I was the principal investigator running my lab.  My students, the project managers, were engaged in behaviors of the scientific and engineering researchers.  We were THE community of practice.  We weren’t trying to be like scientists (“like real life”).  We were DOING it. 

Interestingly, we couldn’t do what we were doing – such deep learning, such authentic learning, if we were under the tyranny of the bell.  Vacation from school afforded us the opportunity to learn (in the case of this class) better than we could under normal “educational” circumstances.  I don’t know how we can operationalize this kind of learning strategy in a systemic way, and honestly don’t know if I want to all of the time . . .



What I do walk away knowing, is that education MUST take place in a variety of places and formats.  What I do know is that when the teacher assumes the role of the facilitator rather than the disseminator of knowledge, students certainly construct their knowledge better.  Better learning . . . isn’t that what we’re all seek?

Problem finding as a special case of problem solving theory
Dec 12th, 2009 by Frank LaBanca, Ed.D.
from: MS Clip Art

from: MS Clip Art

I have had the good fortune to both participate in and read my good friend Dr. Krista Ritchie’s Ph.D. dissertation.  In the document she argues that problem finding is a special case of problem solving (information processing) theory.  It was an intriguing argument to me, so I decided to go right to the source, which was Newell, A., & Simon, H.A. (1972). Human Problem Solving. Prentice-Hall: Englewood Cliffs, NJ. The book is much denser than anticipated, especially at 920 pages.  But, my attention was caught on page 6:

As it will become clear, a theory of the psychology of problem solving requires not only good task analyses but also an inventory of possible problem solving mechanisms from which one can surmise what actual mechanisms are being used by humans. 

This struck me as interesting, because I have long argued that good problem finding requires expertise – knowing which bags of tricks you can utilize to better understand what makes a creative and exciting problem to study.  This is also extremely situated (e.g., Brown,  Collins, Duguid) in nature because there is an authentic framework that justifies making problem finding and solving appropriate and relevant.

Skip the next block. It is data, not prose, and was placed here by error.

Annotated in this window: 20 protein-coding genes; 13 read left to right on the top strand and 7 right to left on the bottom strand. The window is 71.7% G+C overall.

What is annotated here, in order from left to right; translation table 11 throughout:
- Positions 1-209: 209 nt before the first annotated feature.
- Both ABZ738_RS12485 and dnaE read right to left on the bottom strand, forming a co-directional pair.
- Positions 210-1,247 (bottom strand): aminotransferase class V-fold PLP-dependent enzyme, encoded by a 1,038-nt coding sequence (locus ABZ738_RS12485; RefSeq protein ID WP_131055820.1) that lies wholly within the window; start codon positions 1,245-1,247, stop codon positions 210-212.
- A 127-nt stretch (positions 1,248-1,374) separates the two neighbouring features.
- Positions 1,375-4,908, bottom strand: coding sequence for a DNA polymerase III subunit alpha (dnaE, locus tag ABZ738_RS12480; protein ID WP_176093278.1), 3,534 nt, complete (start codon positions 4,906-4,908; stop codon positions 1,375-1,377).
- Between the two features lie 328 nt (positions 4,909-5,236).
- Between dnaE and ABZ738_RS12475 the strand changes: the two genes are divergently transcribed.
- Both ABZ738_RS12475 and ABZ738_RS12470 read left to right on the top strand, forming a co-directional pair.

Let’s go fly a kite!
Nov 22nd, 2009 by Frank LaBanca, Ed.D.
from www.babygadget.net

from www.babygadget.net

I am a strong advocate for authentic inquiry where we allow students to pursue interesting problems and determine innovative, creative solutions.  In order for a student to build a strong repertoire of problem finding and solving skills, they must develop the necessary prerequisite skills and have a positive disposition to learning.  I often think back to the expertise literature from the creativity domain.  (Below, from LaBanca, 2008):

Experts of a domain structure their knowledge differently from novices (Chase & Simon, 1973; Chi, Glaser, & Rees, 1982; Feldhusen , 2005; Larken, McDermott, Simon, & Simon, 1980; Sternberg, 2001). Expert knowledge is centered on conceptual understanding, with the use of specific domain-based strategies (Driscoll, 2005). Expert problem finding and solving, therefore, is a utilization of pattern recognition based on previous experience and matching those patterns to corresponding aspects of a problem. Novices generally do not possess the same understanding, and, in turn, utilize more general, non-domain specific, problem finding and solving strategies (Driscoll, 2005).

In an instructional setting, some teaching practices lead to the conveying of decontexualized information, whereby students are unable to transfer what they have learned to relevant situations (Brown, Collins, and Duguid, 1989). Students, as novices, have difficulty solving complex, authentic problems because they “tend to memorize rules and algorithms” (Driscoll, 2005, p. 161). Experts would tend to use situational cues to solve problems. Because they have greater domain-specific content knowledge, experts approach finding and solving problems by recognizing and applying previously experienced patterns.

Simply put:

  • Experience matters.
  • Experience promotes higher levels of creativity.
  • Experience makes better problem finders and solvers.
from newenglandsite.com

from newenglandsite.com

As a parent, I feel that part of my responsibility is to provide opportunities for my children to have diverse experiences which expose them to authentic problem solving experiences.  Today was one of those days.  As I was cleaning out the back of my car, I came across several kites.  I enjoy flying kites, but have never done this with my children.  Spontaneously, I packed them up, took a drive to Seaside Park in Bridgeport (probably the nicest beach on the Connecticut coast), and we set up shop.